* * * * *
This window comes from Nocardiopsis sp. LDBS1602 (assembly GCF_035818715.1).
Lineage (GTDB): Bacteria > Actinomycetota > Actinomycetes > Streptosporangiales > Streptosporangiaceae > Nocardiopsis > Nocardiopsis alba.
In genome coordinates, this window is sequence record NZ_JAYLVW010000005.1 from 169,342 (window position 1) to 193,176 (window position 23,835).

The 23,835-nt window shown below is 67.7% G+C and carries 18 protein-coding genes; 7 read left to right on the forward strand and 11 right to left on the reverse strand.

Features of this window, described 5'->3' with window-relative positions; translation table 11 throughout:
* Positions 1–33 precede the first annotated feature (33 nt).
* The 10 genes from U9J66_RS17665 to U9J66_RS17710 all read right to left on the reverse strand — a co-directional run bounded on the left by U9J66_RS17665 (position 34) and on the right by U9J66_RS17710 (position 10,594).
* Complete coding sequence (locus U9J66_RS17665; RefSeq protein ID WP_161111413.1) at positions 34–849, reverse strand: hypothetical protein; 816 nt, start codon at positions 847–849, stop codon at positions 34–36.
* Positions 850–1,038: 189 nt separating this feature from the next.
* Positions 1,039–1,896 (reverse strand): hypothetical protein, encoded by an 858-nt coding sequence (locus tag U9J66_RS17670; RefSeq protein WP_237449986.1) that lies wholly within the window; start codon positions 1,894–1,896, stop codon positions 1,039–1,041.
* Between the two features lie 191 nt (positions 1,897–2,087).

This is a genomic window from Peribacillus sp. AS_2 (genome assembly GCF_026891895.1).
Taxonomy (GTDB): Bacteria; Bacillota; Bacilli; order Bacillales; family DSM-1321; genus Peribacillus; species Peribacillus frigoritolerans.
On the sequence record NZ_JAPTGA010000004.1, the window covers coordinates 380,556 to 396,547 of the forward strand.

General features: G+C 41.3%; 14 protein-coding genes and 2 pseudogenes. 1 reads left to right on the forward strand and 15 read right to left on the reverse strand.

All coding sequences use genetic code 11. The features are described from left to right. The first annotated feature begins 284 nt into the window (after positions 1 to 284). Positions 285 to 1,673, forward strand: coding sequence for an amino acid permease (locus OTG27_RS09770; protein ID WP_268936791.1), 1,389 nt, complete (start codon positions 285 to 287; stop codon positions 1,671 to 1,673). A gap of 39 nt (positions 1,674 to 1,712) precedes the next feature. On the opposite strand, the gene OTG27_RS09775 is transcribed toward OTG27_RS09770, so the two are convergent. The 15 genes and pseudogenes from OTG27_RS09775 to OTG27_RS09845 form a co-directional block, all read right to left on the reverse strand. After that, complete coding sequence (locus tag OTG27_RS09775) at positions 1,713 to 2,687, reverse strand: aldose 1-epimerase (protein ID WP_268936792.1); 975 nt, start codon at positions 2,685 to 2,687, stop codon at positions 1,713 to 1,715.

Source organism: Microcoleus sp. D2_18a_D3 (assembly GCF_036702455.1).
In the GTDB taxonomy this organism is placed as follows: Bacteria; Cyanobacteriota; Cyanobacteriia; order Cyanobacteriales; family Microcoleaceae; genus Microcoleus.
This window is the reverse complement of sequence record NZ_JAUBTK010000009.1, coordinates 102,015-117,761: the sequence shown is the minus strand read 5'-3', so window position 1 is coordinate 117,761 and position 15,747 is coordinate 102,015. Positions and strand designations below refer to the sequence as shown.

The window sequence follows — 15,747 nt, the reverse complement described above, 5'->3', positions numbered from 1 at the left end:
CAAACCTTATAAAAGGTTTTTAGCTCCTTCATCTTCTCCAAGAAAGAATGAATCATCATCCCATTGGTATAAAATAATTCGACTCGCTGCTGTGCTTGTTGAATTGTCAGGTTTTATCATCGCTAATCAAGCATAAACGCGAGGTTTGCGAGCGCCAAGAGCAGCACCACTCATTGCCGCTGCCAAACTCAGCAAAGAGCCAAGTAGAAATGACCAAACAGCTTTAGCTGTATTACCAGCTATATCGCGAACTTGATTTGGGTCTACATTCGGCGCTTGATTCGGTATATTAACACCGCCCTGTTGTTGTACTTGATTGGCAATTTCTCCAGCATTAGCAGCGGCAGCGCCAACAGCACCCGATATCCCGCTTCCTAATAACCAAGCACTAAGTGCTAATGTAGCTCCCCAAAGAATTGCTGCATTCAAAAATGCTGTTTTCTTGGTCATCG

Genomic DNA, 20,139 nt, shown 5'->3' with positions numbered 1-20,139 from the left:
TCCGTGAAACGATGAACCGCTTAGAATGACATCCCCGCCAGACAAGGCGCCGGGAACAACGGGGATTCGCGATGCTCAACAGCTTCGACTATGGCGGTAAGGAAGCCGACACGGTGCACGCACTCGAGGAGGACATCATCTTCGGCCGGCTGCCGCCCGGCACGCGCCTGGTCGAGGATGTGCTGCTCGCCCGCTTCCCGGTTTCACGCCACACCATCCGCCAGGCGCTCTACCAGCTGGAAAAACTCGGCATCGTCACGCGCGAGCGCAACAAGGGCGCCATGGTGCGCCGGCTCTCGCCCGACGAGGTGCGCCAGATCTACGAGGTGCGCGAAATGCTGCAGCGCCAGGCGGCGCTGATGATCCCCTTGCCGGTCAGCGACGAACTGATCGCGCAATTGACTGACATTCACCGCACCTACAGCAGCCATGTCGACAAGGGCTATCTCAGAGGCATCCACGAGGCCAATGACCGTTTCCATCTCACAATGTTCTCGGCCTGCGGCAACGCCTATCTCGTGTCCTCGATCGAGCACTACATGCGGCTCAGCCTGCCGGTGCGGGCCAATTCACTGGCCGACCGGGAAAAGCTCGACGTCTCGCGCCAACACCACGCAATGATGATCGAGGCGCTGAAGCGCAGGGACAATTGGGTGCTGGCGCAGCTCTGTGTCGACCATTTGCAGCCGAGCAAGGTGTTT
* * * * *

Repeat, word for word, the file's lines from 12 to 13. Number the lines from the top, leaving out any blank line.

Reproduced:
This is a genomic window from Peribacillus sp. AS_2 (genome assembly GCF_026891895.1).
Taxonomy (GTDB): Bacteria; Bacillota; Bacilli; order Bacillales; family DSM-1321; genus Peribacillus; species Peribacillus frigoritolerans.